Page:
clock menu more-arrow no yes mobile

Filed under:

On Mewtwo’s birthday, we revisit the curious case of its conception

The Pokémon equivalent of the birther debate

mewtwo The Pokémon Company

As Pokémon Red and Blue will tell it, today — Feb. 6 — is Mewtwo’s birthday. It’s unclear just how old the one-of-a-kind Pokémon is turning this year according to the games’ canon, but that’s not the biggest question about the handsome legendary’s special day. Instead, what we’re most wondering about is: How was Mewtwo actually conceived?

Pokémon fans know that Mewtwo is a clone of Mew, its namesake and the legendary Pokémon succeeding it in the Pokédex. But a diary entry found in the original Game Boy games seems to suggest that their connection’s even more ... biological.

A journal found in the Pokémon Mansion on Cinnabar Island includes many details on first generation Pokémon, including the note about Mewtwo’s Feb. 6 birthday. But the entry doesn’t explicitly say that the clone came into the world that day. Instead, it says that “Mew gave birth.”

That’s a curious wording to explain the two Pokémon’s relationship. Neither Mew nor Mewtwo can reproduce in the Pokémon games, like the majority of legendary Pokémon. Mewtwo’s Pokédex description refers to it as the result of “horrific gene splicing and DNA engineering experiments,” and the first Pokémon movie also makes it clear that Mewtwo was created from the mysterious Mew’s genetic material.

Yet because the games suggest Mewtwo was “born,” not “created,” fans have puzzled over just where Mewtwo came from over the years.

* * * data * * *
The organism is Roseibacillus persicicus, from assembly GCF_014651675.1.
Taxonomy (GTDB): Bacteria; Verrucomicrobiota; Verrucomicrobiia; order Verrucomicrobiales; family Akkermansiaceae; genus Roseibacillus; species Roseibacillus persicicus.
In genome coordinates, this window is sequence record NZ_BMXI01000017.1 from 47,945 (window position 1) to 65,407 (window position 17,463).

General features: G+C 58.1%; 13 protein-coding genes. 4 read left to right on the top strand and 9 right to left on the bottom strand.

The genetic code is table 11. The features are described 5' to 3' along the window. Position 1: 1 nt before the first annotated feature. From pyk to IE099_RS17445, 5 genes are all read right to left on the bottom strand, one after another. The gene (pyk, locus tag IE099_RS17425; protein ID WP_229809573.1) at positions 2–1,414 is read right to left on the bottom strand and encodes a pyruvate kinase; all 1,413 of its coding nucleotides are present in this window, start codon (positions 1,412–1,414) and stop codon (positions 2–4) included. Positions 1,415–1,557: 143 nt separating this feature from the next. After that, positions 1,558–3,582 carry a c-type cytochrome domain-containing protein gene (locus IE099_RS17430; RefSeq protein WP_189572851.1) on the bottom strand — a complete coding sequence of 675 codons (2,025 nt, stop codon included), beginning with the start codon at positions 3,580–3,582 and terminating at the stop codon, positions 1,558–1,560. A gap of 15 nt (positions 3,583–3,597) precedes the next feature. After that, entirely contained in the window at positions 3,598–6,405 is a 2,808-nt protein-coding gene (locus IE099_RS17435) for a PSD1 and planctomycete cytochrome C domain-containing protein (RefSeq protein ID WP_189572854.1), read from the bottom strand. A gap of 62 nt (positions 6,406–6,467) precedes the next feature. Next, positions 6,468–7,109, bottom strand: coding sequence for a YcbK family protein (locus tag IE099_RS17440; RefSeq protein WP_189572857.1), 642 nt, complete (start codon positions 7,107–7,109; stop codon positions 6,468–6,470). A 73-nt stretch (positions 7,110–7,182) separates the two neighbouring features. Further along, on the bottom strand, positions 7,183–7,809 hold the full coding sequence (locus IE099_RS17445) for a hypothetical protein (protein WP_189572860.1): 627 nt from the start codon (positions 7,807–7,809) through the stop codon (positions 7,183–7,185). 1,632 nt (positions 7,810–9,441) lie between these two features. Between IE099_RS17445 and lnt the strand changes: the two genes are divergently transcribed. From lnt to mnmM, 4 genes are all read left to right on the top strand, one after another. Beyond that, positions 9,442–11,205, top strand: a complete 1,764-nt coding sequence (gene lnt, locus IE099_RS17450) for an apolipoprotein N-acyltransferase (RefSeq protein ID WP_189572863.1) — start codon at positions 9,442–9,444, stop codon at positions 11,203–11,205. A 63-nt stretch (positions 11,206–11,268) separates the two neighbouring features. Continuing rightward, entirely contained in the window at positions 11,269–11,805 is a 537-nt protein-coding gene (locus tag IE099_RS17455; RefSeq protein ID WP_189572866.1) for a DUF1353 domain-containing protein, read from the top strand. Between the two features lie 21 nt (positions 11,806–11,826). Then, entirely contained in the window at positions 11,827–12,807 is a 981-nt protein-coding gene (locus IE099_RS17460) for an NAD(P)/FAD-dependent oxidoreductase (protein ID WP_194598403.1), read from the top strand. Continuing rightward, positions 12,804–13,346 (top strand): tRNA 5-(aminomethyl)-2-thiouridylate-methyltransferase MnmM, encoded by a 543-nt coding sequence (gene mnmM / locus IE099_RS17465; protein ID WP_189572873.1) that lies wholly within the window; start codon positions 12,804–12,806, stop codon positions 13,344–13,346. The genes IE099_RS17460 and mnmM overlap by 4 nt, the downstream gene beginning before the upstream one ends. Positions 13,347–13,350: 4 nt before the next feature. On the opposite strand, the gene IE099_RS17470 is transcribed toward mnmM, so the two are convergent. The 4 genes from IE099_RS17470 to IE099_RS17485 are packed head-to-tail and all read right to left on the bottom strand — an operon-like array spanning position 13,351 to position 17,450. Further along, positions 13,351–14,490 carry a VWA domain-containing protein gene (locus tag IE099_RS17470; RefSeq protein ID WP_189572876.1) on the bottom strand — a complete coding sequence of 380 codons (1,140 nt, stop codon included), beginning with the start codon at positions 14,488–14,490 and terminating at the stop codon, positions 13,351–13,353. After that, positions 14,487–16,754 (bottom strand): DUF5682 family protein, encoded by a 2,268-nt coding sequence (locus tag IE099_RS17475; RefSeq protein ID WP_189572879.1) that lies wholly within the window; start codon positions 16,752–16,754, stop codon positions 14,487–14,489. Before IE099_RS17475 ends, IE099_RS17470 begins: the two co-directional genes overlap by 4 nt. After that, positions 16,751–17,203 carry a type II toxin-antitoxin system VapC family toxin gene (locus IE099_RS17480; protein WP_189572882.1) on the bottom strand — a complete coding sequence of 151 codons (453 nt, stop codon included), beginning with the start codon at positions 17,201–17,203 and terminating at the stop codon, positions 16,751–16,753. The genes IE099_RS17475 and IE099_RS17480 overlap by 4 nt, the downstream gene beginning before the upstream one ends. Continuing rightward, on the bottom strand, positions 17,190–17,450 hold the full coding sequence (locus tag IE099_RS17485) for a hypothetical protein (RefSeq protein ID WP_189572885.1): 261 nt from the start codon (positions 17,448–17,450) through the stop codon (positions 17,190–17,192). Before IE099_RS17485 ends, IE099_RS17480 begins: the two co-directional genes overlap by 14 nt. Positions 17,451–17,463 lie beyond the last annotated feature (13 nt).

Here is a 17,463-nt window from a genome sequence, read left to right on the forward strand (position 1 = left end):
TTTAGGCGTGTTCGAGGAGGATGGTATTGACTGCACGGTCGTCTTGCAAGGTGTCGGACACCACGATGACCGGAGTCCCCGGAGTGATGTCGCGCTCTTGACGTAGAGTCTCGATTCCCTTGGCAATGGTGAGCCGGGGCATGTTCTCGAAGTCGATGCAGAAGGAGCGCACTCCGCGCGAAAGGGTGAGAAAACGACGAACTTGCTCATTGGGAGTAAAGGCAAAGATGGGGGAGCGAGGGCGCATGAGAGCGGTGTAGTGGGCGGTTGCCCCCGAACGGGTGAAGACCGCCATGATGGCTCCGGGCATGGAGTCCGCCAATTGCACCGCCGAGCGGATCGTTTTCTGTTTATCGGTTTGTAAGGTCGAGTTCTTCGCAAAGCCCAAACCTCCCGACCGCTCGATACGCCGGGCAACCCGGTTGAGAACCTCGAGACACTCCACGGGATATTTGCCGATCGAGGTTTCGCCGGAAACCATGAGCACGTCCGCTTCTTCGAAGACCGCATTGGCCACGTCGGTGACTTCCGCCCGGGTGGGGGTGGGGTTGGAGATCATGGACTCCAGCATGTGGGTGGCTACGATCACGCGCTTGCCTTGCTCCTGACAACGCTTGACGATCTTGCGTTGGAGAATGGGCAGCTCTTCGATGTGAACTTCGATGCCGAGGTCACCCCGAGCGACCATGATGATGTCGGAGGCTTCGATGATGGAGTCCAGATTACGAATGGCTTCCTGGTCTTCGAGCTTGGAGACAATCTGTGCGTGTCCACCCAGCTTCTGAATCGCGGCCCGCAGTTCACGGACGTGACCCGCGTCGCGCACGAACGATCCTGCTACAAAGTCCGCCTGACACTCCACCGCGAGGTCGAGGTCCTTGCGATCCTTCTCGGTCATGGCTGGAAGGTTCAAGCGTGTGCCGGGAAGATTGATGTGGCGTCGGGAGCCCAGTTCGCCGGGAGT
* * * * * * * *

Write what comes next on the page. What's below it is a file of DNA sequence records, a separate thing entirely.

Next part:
The talkback page for Mewtwo’s Bulbapedia entry gives a glimpse into this long-running conversation about how Mew “birthed” its successor.

“Mew did not physically give birth to Mewtwo. Mewtwo is a genetically inhanced [sic] clone of Mew,” explains one editor of the fan-created Pokémon encyclopedia. “The whole concept of ‘Mew gave birth’ is a metaphor for the fact that after a long time of creating clones of Mew that didn't survive the cloning process, the scientists were finally able to create a living clone from Mew's DNA.”

Another user argued, however, that “disregarding all evidence from the anime, we are told nothing about Mewtwo's creation other than that it was cloned ... and that Mew gave birth to it. We also know that these two events are possible to both be true.”

It’s one of Pokémon’s stranger controversies, and there’s no hard consensus about if Mew played a direct part in Mewtwo’s conception and subsequent birth. Still, it’s an inarguable fact that Mewtwo wouldn’t exist without Mew. Mewtwo’s birthday is our annual reminder that Pokémon biology is inscrutable and, at times, very, very strange.

Either way: Happy birthday, Mewtwo.